Halloween is my favorite time of year. I’m sure that’s also the case for many of you that read this site on a regular basis. Horror movies are playing on TV all day, people are visiting local haunted sites, pumpkins are being brutally carved, and gamers are revisiting their cherished horror games. It sounds better than Christmas to me!
For this year’s Halloween season, I decided to go back and replay all the main entries in the Resident Evil series. I was going to branch out beyond Resident Evil and play entries from other horror series (though I am also busy with Castlevania: Lords of Shadow – Mirror of Fate HD), but time isn’t as plentiful as it used to be. During my marathon, I found myself caught in a deadly silence at the following revelaiton (yes, I went there): I’m pretty worried for the future of my favorite series. I’ll be devoting an entire article to my major concern with Capcom’s future plans for the series at a later date, but for this piece I’d like to focus on exactly what made me realize this now more than ever. Besides the obvious being horror, it all basically comes down to one major element that’s now missing from the series: Raccoon City.
While we watch and read (and play) The Walking Dead and expose ourselves to other zombie media quite frequently to get ourselves ready for the zombie apocalypse, we all fear the day a viral outbreak will actually cripple our society. Oh, who am I kidding?! We all can’t wait for that day to come! City-wide outbreaks are beloved scenarios by horror fans, and we owe that to George Romero and Resident Evil, specifically Resident Evil 2 and 3 as far as the series goes.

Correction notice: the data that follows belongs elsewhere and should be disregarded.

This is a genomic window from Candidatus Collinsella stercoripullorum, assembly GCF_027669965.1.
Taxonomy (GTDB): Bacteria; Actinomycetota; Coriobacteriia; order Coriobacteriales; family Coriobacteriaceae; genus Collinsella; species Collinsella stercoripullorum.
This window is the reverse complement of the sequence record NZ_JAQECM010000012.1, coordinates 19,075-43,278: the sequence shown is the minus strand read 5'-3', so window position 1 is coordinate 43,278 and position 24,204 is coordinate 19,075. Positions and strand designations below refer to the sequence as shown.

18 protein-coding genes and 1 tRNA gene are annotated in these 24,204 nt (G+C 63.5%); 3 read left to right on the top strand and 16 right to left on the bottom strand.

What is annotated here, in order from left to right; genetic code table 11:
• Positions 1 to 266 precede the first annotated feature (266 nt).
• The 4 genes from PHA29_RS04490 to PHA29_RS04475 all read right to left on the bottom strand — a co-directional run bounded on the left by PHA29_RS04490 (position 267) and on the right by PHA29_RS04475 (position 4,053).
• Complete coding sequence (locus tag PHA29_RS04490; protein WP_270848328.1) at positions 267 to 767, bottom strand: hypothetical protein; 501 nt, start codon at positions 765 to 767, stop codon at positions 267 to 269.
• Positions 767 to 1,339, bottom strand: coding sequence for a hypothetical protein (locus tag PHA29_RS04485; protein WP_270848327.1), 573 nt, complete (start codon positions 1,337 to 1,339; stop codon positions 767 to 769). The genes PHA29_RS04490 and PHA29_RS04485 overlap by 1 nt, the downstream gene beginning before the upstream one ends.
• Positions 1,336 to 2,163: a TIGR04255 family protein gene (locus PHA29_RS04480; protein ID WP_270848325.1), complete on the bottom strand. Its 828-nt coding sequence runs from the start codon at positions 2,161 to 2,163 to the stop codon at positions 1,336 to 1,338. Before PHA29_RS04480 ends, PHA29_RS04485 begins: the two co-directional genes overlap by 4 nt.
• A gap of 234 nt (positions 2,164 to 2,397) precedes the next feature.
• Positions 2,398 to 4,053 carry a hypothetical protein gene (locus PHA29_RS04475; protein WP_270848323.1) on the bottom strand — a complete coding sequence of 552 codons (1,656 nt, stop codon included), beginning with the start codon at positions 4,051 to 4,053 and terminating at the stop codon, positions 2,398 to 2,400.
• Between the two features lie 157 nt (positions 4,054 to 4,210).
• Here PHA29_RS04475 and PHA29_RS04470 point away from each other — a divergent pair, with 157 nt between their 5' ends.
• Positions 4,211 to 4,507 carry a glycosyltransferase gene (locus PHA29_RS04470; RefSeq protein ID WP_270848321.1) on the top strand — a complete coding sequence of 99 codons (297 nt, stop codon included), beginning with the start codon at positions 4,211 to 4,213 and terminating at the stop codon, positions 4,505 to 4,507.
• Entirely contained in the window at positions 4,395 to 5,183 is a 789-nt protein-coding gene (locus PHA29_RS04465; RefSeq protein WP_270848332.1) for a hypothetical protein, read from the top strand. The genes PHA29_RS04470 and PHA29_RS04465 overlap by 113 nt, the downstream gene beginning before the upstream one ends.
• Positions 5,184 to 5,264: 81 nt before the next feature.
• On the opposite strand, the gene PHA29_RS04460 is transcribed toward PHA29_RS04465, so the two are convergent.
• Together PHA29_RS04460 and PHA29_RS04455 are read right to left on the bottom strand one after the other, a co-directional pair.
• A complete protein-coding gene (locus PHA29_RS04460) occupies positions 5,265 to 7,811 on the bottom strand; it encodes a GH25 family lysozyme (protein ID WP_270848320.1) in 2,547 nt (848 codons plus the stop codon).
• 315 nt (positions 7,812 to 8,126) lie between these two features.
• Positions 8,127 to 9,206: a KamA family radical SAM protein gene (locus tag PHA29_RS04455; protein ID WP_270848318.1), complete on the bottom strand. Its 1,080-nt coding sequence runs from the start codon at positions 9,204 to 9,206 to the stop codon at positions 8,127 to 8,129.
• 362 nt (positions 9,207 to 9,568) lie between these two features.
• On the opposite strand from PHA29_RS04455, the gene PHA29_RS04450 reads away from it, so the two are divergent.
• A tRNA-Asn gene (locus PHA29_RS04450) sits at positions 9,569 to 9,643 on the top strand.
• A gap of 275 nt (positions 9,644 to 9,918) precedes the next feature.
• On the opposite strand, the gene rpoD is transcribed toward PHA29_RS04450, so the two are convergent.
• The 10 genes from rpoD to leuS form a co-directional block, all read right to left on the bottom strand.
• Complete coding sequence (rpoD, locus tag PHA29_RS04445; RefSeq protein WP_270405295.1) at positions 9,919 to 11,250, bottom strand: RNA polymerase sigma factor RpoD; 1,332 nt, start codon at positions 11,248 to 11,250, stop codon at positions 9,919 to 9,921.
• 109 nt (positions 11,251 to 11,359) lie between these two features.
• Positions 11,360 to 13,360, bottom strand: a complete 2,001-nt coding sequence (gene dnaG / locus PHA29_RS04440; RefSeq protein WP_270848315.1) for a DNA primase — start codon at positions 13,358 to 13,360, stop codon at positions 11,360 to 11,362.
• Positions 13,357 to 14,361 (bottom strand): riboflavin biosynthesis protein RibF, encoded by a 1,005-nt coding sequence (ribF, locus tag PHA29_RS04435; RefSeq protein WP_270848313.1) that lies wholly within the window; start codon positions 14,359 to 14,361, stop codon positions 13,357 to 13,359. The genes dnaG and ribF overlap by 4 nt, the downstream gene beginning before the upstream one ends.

The original Resident Evil pit players in a mansion situated in Raccoon City’s backyard, the Arklay forest. Resident Evil 2 took things a step further. It kept that classic sense of being holed up in a confined area, in this case a police station, for a good chunk of the game, but it also opened up part of the corpse-adorned city as well. Players could traverse a few of the city’s blood-splattered streets in the beginning of the game. For all intents and purposes, this was one of the first (if not the actual first) games to popularize the aforementioned city-wide outbreak scenario, giving players a new level of horror not experienced before (but already seen in Romero’s films).
Zombies in confined halls and rooms are scary enough, but now players were immersed in a city filled with the undead. The beginning of Resident Evil 2 showed us that Raccoon City had turned into hell on earth, and then once you got to the police station you couldn’t help but fear those monsters breaking in in hordes. That level of tension was always there throughout the entire game. The moans outside were constant reminders that while you were “safe” inside the walls of the police station, those zombies were just waiting for you, threatening to flood in at any moment. And flood in they do, which ended up being one of the most thrilling moments in the game for me, and one of the most memorable. Do you use the cable to activate the shutters for the hallway near the evidence room? Or the hall leading to the basement? Whichever you went with yields a nice shock when you play as the alternate character in their own scenario. Whatever hall you left unsecured gets blessed with a horde of zombies pouring in through the windows. This classic scare perfectly reinforced the fear players had of the horrors lurking outside. Whenever the remake of the game does come out, it should have more moments like this.